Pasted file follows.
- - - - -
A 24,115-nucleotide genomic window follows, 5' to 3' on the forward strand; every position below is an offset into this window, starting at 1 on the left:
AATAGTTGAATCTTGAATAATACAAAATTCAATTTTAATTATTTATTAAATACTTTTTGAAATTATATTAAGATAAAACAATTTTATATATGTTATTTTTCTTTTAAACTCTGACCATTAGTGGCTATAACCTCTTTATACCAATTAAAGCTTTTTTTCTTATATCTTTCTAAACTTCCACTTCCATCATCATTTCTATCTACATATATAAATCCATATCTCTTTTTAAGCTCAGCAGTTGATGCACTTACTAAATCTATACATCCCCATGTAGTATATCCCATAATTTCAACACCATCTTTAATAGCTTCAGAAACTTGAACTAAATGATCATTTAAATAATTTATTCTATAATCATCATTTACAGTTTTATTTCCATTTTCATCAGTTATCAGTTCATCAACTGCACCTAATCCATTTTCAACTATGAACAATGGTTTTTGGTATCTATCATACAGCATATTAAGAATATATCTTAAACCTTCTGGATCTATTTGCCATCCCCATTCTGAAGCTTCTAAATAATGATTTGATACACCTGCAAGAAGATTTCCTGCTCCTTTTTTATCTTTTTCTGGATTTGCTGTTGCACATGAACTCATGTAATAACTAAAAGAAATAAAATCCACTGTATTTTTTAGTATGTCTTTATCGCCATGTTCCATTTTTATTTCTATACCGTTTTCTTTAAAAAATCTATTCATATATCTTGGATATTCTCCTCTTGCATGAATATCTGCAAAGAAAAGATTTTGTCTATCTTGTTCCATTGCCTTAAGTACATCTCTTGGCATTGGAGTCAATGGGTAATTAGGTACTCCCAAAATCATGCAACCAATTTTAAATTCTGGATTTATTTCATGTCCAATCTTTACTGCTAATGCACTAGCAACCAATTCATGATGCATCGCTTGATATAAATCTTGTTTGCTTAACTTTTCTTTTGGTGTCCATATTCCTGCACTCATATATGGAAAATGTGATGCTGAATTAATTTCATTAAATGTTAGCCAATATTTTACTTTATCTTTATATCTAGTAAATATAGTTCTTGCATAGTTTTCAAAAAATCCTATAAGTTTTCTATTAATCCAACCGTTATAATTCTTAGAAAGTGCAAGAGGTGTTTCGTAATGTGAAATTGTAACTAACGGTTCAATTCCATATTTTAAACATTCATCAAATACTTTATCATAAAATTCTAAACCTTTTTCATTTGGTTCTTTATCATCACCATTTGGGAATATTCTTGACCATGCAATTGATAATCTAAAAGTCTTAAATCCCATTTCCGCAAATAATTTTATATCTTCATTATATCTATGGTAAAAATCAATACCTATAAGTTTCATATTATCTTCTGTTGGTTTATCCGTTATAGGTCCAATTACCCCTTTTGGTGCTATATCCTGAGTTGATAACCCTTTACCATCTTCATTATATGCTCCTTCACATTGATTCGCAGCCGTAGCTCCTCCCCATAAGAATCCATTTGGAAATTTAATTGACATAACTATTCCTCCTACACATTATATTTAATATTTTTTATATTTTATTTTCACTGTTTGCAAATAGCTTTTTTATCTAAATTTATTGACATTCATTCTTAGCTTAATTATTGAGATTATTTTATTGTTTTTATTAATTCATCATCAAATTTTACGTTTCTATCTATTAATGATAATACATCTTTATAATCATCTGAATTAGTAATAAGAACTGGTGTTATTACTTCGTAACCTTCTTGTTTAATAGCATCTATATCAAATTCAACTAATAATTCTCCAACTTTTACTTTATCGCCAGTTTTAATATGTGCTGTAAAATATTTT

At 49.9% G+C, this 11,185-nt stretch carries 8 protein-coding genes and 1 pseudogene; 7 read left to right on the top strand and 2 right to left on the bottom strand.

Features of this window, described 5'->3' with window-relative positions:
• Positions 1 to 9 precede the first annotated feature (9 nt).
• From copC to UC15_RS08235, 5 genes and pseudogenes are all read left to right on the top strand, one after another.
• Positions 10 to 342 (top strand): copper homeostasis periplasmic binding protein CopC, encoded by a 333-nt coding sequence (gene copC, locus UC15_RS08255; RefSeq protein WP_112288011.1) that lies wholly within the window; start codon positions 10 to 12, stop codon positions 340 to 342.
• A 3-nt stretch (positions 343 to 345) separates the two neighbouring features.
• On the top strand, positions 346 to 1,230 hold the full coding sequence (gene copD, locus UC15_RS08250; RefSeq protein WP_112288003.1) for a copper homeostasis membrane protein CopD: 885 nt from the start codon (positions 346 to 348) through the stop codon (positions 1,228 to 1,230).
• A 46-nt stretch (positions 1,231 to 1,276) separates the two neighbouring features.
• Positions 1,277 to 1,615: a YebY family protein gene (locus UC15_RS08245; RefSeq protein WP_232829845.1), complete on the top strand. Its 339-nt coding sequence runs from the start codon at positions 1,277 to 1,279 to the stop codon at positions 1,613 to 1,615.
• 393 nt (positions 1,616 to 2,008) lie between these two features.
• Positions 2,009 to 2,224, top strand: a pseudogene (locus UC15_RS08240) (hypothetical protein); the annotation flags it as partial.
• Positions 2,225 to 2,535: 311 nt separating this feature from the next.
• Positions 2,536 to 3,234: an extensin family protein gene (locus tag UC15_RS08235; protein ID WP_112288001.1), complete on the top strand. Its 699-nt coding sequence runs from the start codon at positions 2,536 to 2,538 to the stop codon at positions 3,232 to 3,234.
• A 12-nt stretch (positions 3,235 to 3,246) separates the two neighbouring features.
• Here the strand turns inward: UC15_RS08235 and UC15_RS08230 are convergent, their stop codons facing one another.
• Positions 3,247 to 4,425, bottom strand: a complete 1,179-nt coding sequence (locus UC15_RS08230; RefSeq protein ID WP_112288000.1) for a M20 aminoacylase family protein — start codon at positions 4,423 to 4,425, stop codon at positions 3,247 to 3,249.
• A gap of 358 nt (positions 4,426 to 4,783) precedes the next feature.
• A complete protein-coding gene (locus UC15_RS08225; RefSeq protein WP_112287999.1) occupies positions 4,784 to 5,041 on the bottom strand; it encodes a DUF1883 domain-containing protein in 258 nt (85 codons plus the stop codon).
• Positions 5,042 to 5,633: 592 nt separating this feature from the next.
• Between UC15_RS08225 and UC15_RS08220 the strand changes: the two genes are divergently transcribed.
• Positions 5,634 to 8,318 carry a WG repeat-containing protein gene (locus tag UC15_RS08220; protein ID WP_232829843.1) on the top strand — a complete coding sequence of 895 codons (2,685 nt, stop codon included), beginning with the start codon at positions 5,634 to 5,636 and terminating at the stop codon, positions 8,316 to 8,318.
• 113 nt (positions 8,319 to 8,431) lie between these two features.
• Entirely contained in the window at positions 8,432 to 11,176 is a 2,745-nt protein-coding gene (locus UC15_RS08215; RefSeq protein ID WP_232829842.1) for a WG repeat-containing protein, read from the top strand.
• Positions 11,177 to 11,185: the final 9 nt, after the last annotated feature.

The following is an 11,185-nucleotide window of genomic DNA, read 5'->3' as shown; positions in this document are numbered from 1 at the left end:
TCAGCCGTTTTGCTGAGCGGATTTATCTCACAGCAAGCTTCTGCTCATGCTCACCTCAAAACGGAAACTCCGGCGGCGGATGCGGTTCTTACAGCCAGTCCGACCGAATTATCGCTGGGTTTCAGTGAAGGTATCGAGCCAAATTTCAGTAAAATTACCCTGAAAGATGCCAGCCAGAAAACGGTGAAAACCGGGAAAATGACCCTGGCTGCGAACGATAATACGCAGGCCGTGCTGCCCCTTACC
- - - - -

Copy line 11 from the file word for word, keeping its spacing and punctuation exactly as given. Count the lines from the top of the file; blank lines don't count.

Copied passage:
• Positions 1,277 to 1,615: a YebY family protein gene (locus UC15_RS08245; RefSeq protein WP_232829845.1), complete on the top strand. Its 339-nt coding sequence runs from the start codon at positions 1,277 to 1,279 to the stop codon at positions 1,613 to 1,615.